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The History of Manga: From Ukiyo-e to Modern Day

The History of Manga: From Ukiyo-e to Modern Day

History of Manga

Manga, the term used to describe comics and graphic novels in Japan, has a rich history that spans centuries. Beginning as a form of entertainment for the working class during the Edo period, manga has evolved into a global phenomenon that encompasses a wide range of genres and styles. In this article, we will explore the history of manga, from its origins in ukiyo-e woodblock prints to its current status as a major player in the entertainment industry.

Ukiyo-e and the Birth of Manga

The origins of manga can be traced back to the ukiyo-e woodblock prints of the Edo period (1603-1867) in Japan. These prints, which depicted scenes from everyday life and popular culture, were a major form of entertainment for the common people. They featured a wide range of subjects, including Kabuki actors, courtesans, landscapes, and erotic scenes.

One of the most famous ukiyo-e artists is Hokusai, who is most known for his series “Thirty-six Views of Mount Fuji” which includes the iconic “The Great Wave off Kanagawa” print. The series was published in the 1820s and it was widely popular and influential, creating a new interest in landscape art. Hokusai’s work was not only popular in Japan, but also in Europe, where it was discovered by artists such as Claude Monet and Vincent van Gogh, who were inspired by the bold use of color and composition.

Another influential ukiyo-e artist is Utagawa. He was known for his woodblock prints that depicted kabuki actors and courtesans, and his work was immensely popular among the common people. His prints were widely distributed, making them one of the most popular forms of art in Japan at the time. Utagawa’s work was instrumental in popularizing kabuki theater and creating a new interest in the lives of common people.

Early Manga: Rakuten Kitazawa and Ippei Okamoto

The early years of manga, from the Meiji period (1868-1912) to the Taisho period (1912-1926), saw the emergence of the first professional manga artists. One of the most important of these was Rakuten Kitazawa, who is considered the “father of modern manga.” He began his career as a political cartoonist, but soon turned to more comedic and satirical subjects. He was known for his dynamic and expressive drawings, which helped to establish the visual language of modern manga.

Another important early manga artist was Ippei Okamoto, who was known for his work in the shonen (boys’) genre. He was one of the first artists to create stories that were aimed specifically at young readers. His work featured exciting and adventurous storylines, with characters that were easy for young readers to identify with.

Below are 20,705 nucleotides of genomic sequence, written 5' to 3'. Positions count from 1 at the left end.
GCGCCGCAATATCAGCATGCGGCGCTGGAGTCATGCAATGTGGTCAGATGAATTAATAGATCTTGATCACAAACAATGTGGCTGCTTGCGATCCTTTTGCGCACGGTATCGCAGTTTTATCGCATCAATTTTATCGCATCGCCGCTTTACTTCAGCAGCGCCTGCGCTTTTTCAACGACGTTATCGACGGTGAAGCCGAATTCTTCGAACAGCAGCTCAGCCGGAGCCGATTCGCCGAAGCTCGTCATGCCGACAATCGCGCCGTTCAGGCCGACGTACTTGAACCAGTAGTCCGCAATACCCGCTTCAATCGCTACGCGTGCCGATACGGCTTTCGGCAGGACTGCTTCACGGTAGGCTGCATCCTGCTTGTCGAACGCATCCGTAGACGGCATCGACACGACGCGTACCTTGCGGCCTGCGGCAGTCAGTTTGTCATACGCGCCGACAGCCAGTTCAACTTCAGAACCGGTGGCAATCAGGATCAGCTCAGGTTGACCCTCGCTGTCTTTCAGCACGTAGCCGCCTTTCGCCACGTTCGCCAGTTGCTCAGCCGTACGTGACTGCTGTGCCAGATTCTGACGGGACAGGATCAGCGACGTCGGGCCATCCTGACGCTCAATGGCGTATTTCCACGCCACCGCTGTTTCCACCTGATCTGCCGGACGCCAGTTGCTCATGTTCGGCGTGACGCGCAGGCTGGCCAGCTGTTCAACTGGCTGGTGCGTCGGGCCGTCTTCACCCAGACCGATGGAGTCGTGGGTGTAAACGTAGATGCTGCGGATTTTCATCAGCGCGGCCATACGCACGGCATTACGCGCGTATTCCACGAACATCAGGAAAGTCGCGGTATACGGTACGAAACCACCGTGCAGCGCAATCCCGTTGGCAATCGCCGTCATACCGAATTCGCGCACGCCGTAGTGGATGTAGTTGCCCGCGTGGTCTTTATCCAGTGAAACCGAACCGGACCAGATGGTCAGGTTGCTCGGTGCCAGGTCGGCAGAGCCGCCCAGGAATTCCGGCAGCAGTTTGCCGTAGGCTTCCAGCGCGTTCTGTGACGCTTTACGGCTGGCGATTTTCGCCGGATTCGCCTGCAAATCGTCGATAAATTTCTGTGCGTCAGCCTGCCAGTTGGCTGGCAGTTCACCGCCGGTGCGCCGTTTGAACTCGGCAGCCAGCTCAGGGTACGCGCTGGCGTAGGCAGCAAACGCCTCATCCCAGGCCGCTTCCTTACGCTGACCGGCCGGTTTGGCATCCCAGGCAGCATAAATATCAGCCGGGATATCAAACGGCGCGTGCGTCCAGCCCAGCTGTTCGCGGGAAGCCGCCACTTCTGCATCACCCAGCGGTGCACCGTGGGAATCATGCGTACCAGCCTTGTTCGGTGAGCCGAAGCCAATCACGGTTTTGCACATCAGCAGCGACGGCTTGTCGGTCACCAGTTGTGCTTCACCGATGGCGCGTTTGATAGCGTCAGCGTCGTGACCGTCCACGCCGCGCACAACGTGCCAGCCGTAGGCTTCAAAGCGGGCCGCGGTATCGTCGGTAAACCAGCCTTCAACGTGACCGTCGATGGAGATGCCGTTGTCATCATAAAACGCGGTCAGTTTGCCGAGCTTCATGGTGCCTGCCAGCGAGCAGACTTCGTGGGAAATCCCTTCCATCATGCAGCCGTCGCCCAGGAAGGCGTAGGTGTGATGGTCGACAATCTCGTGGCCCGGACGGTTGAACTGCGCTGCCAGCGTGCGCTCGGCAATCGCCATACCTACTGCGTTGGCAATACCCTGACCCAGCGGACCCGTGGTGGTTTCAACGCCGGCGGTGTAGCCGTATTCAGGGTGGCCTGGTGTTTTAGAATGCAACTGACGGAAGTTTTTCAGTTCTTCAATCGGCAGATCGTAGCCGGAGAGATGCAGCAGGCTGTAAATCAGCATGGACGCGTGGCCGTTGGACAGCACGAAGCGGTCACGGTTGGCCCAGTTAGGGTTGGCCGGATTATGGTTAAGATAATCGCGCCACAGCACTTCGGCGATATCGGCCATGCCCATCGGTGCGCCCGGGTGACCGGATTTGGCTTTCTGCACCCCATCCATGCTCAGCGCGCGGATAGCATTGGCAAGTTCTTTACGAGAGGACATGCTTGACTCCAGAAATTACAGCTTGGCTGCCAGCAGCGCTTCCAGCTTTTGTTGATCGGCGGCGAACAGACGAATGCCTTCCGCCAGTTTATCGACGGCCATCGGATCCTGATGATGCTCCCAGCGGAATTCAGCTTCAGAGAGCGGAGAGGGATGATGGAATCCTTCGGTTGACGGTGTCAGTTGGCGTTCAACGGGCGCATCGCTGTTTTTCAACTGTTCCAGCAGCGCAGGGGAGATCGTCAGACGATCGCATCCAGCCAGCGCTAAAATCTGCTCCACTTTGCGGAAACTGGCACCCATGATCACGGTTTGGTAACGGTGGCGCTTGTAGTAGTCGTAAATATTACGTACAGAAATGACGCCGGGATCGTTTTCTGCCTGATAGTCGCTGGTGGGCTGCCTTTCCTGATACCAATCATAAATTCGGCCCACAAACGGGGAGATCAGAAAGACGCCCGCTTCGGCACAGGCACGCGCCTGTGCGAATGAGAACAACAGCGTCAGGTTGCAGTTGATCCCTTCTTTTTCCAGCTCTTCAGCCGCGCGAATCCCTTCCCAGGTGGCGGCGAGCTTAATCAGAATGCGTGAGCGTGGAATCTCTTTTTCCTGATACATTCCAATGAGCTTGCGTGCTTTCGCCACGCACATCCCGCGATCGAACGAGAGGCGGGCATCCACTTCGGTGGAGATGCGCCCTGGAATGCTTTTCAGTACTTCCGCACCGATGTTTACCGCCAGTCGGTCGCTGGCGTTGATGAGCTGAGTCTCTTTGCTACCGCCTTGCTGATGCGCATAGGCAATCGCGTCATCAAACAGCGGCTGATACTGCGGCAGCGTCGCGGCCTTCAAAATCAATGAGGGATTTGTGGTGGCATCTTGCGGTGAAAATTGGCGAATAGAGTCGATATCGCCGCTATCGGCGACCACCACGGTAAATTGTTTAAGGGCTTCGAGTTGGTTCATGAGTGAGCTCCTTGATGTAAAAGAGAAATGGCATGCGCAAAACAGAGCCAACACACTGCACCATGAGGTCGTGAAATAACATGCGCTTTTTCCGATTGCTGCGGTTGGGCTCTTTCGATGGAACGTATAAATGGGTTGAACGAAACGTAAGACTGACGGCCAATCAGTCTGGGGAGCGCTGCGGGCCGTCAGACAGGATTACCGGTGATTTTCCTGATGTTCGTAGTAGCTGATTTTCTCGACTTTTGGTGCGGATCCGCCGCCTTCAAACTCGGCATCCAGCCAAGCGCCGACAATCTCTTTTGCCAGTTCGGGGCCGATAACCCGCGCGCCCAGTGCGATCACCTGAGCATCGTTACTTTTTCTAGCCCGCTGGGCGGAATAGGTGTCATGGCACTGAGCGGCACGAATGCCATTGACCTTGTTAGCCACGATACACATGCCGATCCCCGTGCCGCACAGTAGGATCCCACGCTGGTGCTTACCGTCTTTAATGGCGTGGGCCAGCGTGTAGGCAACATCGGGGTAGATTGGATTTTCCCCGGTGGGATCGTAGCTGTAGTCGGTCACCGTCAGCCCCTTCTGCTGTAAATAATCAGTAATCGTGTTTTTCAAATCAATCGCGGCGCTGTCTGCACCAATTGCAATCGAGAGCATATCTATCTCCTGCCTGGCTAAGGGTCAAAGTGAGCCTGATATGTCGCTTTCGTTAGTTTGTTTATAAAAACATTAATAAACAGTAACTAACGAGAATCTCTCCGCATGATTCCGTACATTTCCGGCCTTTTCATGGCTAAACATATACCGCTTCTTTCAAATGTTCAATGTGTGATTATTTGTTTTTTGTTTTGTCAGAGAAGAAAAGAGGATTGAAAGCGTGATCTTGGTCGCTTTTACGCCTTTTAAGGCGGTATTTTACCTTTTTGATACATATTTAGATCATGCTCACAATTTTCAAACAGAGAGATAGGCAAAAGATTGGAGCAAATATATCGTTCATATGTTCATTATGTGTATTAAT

Golden Age: Osamu Tezuka and Machiko Hasegawa

The Golden Age of manga, from the 1950s to the 1970s, saw the emergence of the first true manga superstars. One of the most important of these was Osamu Tezuka, who is often called the “God of Manga.” He began his career in the late 1940s and quickly established himself as one of the most important and influential manga artists of all time. He was known for his storytelling skills, his ability to create memorable and relatable characters, and his innovative use of the manga medium.

Another important Golden Age manga artist was Machiko Hasegawa, who was known for her work in the shojo (girls’) genre. She was one of the first artists to create stories that were aimed specifically at young women. Her work featured strong, independent female characters and dealt with themes of love, friendship, and growing up.

The Rise of Shōnen and Shōjo Manga

In the 1970s, two new genres of manga emerged: shōnen (aimed at boys) and shōjo (aimed at girls). Shōnen manga, typified by series such as “Dragon Ball” and “Naruto,” focused on action and adventure, while shōjo manga, typified by series such as “Sailor Moon” and “Fruits Basket,” focused on romance and coming-of-age stories.

The rise of these genres marked a shift in the demographics of manga readership, which had traditionally been dominated by young men. The success of shōnen and shōjo manga helped to expand the readership of manga to include women and children, further solidifying its status as a mainstream medium.

Globalization and the Modern Era of Manga

In the 1980s and 1990s, the manga began to gain popularity outside of Japan, with translated series such as “Akira” and “Dragon Ball” finding success in the United States and Europe. This globalization of manga helped to further establish it as a global medium, with readers and creators from all over the world contributing to its development.

The 21st century has seen the continued growth of manga, with new technologies and platforms allowing for greater accessibility and diversity. The rise of digital manga and the increasing popularity of web comics has made it easier

than ever for readers to access and discover new series. Additionally, the increasing number of manga adaptations into anime, live-action films, and video games has helped to further expand its reach and popularity.

In recent years, the global manga market has grown rapidly, with the market size expected to reach $40 billion by 2024. This growth has been driven by a combination of factors, including the increasing popularity of streaming platforms and the continued growth of e-commerce.


The history of manga is one of evolution and adaptation, reflecting the changing tastes and attitudes of its readers. From its early origins in ukiyo-e woodblock prints to its current status as a global phenomenon, manga has played a vital role in the development of comics and cartooning as a medium. As it continues to grow and evolve in the 21st century, manga has become an important part of popular culture around the world.